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Marjan van Loon, CEO Shell the Netherlands at Royal Dutch Shell


Why energy transition needs to be something that belongs to us all

As one of the leading energy companies in the world, Shell is a key player in energy supply. Therefore, Shell has an important role in the energy transition. Marjan van Loon, CEO Shell the Netherlands, about the road to success.

A big hobby of mine is sailing: enjoying nature, playing with the wind and staying on course. It’s a sport in which you depend not only on your sailing companions, but also on the water and wind. In that respect it’s also a bit like the energy transition: it will only succeed if everyone pulls together, and it, too, depends on the right blend of nature’s forces, human ingenuity and the right technology.

Sailing and energy transition are both team sports

On the water, the trick is to accelerate by responding cleverly to the currents and the wind. Steering the correct course is crucial, and setting out clear rules with others means you can sail even tighter to the wind. Things are no different when it comes to the energy transition. Sailing and energy transition are both team sports.

From wind to hydrogen to road transport

For a long time, our energy system has been more or less straightforward, but now the time has come for us to change course.

Electricity, heat and mobility are no longer exclusively dependent on fossil fuels. Increasingly, we will harness energy from different sources, such as from wind power on all but the stillest of days, or from solar power when the sun is shining. This green power can then be used to produce green hydrogen as an energy carrier for road transport and industry.

But what do you do when there’s no wind or when it’s cloudy? And what do you do if you generate more electricity than is needed? To prevent us from continually reverting to fossil fuels at such times, it is important that we design an energy system that takes shortages and surpluses into account. Whether we call it a hybrid system or system integration, it’s essential that rather than simply focusing on a single solution, we look into a range of interconnectable solutions. This will allow us to create a system that is as reliable, as affordable and as safe as the old one.

One example of such a solution is the linking of wind energy to hydrogen. Wind energy can be converted into electricity for immediate use. This means that there is a direct link between the wind turbine at sea and, say, the electric vehicle at the charging point.

However, this wind power can also be used to produce green hydrogen. This turns hydrogen into a liquid battery for the times when there is a lot more power being generated by the wind than we are using. Conversely, hydrogen can be converted into electricity when there is no wind. This allows us to create a buffer.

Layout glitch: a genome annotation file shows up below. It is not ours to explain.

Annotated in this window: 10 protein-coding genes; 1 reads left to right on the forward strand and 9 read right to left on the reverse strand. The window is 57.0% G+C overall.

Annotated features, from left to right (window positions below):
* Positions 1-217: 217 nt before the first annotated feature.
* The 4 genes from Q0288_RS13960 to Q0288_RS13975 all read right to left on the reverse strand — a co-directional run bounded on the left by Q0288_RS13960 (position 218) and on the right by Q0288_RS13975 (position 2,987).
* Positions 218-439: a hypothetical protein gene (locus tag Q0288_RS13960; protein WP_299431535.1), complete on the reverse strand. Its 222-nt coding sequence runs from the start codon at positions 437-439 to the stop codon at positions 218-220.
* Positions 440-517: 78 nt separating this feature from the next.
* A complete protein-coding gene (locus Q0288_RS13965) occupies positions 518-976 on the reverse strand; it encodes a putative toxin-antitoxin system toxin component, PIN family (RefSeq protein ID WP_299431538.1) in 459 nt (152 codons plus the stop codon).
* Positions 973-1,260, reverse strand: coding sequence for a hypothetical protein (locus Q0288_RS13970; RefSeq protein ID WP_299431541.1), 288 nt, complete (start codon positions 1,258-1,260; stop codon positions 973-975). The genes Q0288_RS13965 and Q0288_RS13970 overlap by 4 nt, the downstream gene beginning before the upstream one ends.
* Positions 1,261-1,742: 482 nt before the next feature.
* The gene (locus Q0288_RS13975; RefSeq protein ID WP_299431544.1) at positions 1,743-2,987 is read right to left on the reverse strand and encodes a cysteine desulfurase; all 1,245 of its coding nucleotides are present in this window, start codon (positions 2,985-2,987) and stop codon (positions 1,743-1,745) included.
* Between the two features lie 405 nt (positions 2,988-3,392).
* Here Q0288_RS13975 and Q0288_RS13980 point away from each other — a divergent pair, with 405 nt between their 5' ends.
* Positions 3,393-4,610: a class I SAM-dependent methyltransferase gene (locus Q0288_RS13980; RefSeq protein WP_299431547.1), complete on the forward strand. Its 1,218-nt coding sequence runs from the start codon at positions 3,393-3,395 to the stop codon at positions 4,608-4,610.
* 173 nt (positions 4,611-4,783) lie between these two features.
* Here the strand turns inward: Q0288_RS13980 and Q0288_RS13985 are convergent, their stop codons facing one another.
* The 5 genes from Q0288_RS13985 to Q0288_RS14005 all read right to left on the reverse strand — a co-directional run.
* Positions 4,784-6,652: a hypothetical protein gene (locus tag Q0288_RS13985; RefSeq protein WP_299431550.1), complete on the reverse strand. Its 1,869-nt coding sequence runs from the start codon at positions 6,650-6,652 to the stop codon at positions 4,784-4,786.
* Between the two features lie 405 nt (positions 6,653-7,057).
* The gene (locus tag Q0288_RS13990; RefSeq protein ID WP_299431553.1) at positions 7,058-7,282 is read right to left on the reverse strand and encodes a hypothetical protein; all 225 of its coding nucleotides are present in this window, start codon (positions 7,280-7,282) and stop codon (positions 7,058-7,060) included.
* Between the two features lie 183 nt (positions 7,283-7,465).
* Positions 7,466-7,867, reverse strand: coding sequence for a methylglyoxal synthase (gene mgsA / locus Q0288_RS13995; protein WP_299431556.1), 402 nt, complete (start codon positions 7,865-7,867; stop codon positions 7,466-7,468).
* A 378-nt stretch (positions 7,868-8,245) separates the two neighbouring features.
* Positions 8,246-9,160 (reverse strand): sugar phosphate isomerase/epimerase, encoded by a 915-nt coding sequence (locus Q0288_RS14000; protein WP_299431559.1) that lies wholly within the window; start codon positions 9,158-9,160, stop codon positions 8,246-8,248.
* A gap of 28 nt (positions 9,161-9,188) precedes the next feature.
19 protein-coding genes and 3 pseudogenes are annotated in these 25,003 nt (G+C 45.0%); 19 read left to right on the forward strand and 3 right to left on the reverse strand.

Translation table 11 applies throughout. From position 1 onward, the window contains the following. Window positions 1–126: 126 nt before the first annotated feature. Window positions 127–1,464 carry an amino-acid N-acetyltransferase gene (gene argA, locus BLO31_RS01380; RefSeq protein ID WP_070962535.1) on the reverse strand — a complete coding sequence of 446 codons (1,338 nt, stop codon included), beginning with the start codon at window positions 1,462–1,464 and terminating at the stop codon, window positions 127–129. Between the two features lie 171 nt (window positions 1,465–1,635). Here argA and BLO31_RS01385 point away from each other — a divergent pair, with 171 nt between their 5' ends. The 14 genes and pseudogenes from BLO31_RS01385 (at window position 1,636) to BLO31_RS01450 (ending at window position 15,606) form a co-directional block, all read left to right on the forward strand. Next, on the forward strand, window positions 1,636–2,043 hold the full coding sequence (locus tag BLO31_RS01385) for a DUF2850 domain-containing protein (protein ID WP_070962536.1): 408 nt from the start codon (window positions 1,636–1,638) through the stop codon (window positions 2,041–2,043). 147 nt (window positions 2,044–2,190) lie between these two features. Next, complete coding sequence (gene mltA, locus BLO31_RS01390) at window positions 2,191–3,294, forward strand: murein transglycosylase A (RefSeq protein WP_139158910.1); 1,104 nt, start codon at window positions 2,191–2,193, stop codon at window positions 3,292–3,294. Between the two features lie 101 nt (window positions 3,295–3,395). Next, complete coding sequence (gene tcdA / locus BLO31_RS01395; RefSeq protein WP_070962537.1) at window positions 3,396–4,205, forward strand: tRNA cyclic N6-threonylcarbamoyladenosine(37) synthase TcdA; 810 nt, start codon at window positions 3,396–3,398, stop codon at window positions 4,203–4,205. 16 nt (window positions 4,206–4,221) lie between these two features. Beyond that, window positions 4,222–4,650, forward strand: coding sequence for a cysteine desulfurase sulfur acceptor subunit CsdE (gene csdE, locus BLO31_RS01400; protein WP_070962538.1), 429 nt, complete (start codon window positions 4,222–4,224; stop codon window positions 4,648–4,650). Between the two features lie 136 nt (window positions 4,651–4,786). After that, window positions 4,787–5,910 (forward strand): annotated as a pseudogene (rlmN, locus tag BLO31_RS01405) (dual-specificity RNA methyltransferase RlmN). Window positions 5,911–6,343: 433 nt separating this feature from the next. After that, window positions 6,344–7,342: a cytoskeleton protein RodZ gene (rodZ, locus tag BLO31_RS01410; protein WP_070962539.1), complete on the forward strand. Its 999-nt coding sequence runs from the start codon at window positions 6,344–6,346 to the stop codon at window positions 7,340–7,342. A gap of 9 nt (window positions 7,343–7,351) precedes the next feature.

Why working together is so important

The shortest route is not necessarily the fastest one. As long as we all remain on our own islands and set up our own energy projects, we won’t make any progress. The strength of this type of projects lies in the fact that it integrates different parts of the energy system. Only then can we really make progress with the energy transition. Only then will we be able to transform the Netherlands. That is something that demands collaboration — collaboration between different companies in the energy sector, collaboration between private business and government, and collaboration with the user at home, on the road or in the factory. Together we can set up projects that are sector-wide, enabling us to find and implement solutions that deal with a fluctuating energy supply.

Joint ambitions

Although all of this makes a lot of sense, what will these integrated projects look like, and what kind of collaborative partnerships will we need to realise them? We have already taken a number of steps forward with our partners.

Recently, Shell the Netherlands announced that it had joined forces with Eneco for the Hollandse Kust Noord offshore wind farm. We want to harness some of this wind power to produce green hydrogen in the port of Rotterdam. We shall also be examining the possibility of developing innovative techniques that might help accelerate the energy transition, the ultimate goal being cleaner road transport. In time, 2,300 trucks could run on Shell’s green hydrogen. Together with other organisations, including the Port of Rotterdam Authority, we aim to build a new green supply chain; we want to use wind to produce green hydrogen for cleaner road transport.

Also, in February, Shell the Netherlands announced project NortH2. As part of a consortium with Gasunie and Groningen Seaports, Shell Nederland announced plans for the largest hydrogen project in Northwest Europe. NortH2 focuses on the production of green hydrogen using electricity generated by a mega offshore wind farm.

These ambitions demonstrate that we can work with our partners to set up projects that will have a major impact on the Dutch energy system.

In other words, with the energy transition it is important to get everyone on board and agree on which course to follow. While one person is at the helm, the other can trim the sails and you’ll reach your new destination more quickly. Tomorrow’s energy landscape begins today. Let’s make headway together.

Marjan van Loon
CEO Shell the Netherlands at Royal Dutch Shell

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